Tuesday, December 22, 2009

Getting Personal: LeBron James, George W. Bush and the Perhaps Not-So-Propitious Mix Bruce Ratner Is Seeking

LeBron James, superstar player for the Cleveland Cavaliers basketball team, was on our mind recently because just days ago he was mentioned on WNYC’s Financial 411 by the ever-so-eager- to-snidely-personalize Greg David, the Crain's New York Business editorial director now departing for the CUNY Journalism School. (See: Friday, December 18, 2009, Crain's Greg David: "Daniel Goldstein... had better start packing his bags".)

In the WNYC broadcast Mr. David was inclined to see the mega-issues and mega-destruction associated with the proposed Atlantic Yards mega-monopoly in terms of only two individuals: Daniel Goldstein whom he singled out of the countless community groups, elected officials and other plaintiffs beseeching the courts to block Atlantic Yards, and Mr. James. The way he saw it everything pretty much boiled down to Daniel Goldstein needing to “pack his bags” so that LeBron James could move in if James is possibly acquired for Bruce Ratner’s Nets basketball team.

In personal terms, however, Mr. LeBron James may not be such a good personal fit for Mr. Bruce Ratner.

Perusing Texas Monthly’s 2010 Bum Steer Awards feature (just out) we read this:
In response to a question from Maxim, the men’s magazine about whom he’d like to dunk on, Cleveland Cavaliers star LeBron james said, “if it doesn’t have to be a basketball player, George W. Bush. I would dunk on his ass, break the rim and shatter the glass.”
(Here is the original Maxim story: ICON: LeBron James, Friday 10/16/2009.)

If Mr. LeBron has such personally negative feelings for George W. Bush that could turn into a problem for Mr. Ratner. We have commented before about how Bruce Ratner seems to have taken much of his Atlantic Yards play book from the disreputable sports-orientated eminent domain abuse land-grabbing schemes that launched the young Mr. Bush into full crony capitalism mode:
. . this misdirection of public funds . . . it is not unique to New York State; it looks as if we caught some bad habits from George Bush's exploits in Texas.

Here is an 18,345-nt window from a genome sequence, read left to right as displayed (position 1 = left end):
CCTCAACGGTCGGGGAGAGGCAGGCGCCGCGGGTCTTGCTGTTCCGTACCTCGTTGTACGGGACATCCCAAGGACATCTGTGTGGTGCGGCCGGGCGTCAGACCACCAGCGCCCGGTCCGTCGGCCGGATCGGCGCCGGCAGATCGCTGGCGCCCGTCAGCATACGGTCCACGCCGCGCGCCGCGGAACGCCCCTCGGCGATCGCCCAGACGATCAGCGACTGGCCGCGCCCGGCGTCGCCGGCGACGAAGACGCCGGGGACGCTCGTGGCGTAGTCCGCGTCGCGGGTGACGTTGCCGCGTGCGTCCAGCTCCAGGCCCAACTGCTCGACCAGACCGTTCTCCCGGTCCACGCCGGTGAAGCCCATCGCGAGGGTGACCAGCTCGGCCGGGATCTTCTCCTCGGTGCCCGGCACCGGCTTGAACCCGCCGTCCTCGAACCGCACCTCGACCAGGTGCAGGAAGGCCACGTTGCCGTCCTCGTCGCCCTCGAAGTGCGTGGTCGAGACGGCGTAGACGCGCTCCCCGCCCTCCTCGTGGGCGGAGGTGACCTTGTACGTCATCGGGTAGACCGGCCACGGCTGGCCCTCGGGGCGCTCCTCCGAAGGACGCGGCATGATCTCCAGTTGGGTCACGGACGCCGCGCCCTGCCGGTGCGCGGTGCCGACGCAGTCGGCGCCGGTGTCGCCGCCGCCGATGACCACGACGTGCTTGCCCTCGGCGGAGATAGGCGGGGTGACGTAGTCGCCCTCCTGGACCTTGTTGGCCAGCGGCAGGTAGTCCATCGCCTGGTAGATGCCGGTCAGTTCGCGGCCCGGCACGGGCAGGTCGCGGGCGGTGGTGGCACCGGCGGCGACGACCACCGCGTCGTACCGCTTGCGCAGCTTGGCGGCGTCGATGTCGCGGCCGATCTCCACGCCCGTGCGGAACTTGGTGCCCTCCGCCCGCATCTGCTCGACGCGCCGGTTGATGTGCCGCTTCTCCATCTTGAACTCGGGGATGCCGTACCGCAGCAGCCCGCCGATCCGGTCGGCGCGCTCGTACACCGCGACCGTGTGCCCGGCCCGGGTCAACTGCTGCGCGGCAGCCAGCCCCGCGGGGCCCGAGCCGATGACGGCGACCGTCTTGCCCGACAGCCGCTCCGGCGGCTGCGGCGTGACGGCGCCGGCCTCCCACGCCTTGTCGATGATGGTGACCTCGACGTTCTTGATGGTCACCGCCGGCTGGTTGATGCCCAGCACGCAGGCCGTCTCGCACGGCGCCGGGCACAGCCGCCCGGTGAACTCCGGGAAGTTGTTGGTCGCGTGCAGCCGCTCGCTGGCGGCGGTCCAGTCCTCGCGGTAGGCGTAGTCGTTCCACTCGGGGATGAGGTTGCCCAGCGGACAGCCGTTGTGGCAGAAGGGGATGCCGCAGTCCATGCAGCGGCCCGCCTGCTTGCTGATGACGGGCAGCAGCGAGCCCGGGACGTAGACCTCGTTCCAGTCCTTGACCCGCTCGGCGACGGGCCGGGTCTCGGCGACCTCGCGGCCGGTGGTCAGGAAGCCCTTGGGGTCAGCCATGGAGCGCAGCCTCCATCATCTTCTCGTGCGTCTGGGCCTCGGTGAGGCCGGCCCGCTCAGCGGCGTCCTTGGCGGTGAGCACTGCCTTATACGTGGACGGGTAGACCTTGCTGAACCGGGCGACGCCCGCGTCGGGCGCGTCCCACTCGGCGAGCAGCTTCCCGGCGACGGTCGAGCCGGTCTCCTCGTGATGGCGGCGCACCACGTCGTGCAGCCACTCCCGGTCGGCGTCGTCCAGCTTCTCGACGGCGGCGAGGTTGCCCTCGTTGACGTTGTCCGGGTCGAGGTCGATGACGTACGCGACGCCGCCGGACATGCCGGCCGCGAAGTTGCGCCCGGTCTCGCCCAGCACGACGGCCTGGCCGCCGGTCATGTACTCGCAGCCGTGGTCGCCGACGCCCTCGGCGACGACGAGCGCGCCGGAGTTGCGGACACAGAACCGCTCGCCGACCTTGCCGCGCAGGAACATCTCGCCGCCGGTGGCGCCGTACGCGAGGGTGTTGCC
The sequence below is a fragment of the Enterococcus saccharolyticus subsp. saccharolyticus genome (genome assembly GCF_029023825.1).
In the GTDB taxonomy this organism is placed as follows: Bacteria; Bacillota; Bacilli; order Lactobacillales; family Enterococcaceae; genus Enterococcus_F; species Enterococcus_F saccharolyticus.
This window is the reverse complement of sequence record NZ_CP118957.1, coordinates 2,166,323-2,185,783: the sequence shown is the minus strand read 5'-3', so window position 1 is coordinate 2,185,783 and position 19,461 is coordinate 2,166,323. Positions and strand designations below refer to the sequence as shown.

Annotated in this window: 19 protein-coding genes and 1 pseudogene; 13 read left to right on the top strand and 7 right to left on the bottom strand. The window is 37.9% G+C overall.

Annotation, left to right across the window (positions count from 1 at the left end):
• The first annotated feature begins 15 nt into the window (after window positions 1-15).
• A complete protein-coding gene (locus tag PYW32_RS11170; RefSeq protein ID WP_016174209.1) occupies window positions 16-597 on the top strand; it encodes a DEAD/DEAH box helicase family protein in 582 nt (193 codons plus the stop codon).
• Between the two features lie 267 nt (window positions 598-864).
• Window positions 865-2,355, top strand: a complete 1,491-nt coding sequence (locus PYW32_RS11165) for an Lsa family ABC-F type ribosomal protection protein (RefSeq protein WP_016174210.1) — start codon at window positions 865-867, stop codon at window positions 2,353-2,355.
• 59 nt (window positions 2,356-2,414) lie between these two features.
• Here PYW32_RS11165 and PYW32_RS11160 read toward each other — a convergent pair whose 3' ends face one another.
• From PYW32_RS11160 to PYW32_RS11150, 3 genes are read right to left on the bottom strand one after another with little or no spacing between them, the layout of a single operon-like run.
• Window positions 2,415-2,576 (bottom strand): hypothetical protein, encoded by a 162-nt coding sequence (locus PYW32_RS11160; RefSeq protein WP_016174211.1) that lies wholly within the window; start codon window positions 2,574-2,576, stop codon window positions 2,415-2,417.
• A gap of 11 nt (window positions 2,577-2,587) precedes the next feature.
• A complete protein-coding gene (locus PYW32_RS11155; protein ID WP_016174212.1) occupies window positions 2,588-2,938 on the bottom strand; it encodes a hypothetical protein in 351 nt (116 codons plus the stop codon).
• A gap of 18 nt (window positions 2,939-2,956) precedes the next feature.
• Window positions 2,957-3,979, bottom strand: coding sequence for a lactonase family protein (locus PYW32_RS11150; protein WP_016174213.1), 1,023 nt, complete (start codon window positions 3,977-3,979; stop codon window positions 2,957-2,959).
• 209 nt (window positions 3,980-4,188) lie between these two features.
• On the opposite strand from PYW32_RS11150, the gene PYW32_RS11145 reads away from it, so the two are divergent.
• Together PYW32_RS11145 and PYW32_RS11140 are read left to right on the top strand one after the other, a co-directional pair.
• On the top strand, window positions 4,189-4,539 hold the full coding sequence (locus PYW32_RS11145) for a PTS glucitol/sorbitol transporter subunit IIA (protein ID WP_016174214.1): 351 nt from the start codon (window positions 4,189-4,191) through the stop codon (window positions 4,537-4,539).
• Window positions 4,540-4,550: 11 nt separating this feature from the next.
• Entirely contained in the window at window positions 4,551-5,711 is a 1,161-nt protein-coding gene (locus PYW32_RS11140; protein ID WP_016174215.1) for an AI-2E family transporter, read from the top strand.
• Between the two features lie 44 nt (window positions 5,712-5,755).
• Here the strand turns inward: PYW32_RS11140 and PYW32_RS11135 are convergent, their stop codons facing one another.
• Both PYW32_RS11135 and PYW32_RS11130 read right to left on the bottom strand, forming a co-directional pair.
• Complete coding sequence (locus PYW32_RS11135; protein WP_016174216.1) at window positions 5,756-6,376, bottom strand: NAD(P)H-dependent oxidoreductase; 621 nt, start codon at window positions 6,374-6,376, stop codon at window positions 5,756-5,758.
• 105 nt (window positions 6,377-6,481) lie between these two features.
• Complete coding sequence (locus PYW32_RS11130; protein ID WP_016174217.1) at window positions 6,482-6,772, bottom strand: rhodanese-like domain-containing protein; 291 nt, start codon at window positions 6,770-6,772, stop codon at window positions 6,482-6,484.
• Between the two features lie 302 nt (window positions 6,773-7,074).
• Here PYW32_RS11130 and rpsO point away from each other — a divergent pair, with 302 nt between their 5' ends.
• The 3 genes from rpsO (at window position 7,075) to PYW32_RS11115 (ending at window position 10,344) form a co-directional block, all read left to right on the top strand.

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Johnston's book [David Cay Johnston's Book Free Lunch: How the Wealthiest Americans Enrich Themselves at Government Expense (and Stick You With the Bill).] catalogues multiple ways we are being fleeced to make the super-rich richer. He tells of phantom taxes that wealthy individuals and corporations don't really pay and the tale of the Texas Rangers stadium whereby public taxes transformed George W. Bush's 2% $600,000 sporting investment into a $17 million capital gain.

And for those of us who don't live in Texas? Well, in Brooklyn, New York, where I live, Bruce Ratner of Forest City Ratner Enterprises has taken his cue from George W. Bush and surpassed him; he's planning a sports arena for his recently purchased basketball team as a key part of his proposed mega-development known as Atlantic Yards. New York government officials are committing New York's public to pay subsidies of more than a billion dollars covering all of the escalating costs of a basketball arena that the politically connected Ratner and company will own. The subsidies were awarded on a no-bid basis and the developer is even being promised that after an initial 30-40 year lease term accompanied by tax exemption, Ratner can extend his lease up to a total of 99 years with continued tax exemption.

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Bush needed 17 acres to build his Texas stadium. 200 acres were condemned. Ratner has similarly gone after gratuitous condemnations with a peculiar project footprint that would be inexplicable were it not for eminent domain's attractive windfall.
(See: Huffington Post: More Money for the Very Rich: An Unsporting Pursuit? By Michael D. D. White, March 17, 2008.)

Maybe someone like Crain's departing Mr. David who seems to reflexively promote big development “churns” benefitting the political class and the likes of George W. Bush at the expense of the public, might argue that Mr. LeBron selectively dislikes Mr. Bush for reasons other than those sort of things that are objectionable about Atlantic Yards, but we consider Bush’s propensity for cronyistic misconduct as all of a piece. We would hope that if LeBron James has a high level of intolerance for nefarious conduct by public officials that he would also have a high level of intolerance for the misconduct and political manipulations being engaged in by Bruce Ratner, the man who wants to capture Mr. James as his employee and who is already using his name to promote unsavory schemes.

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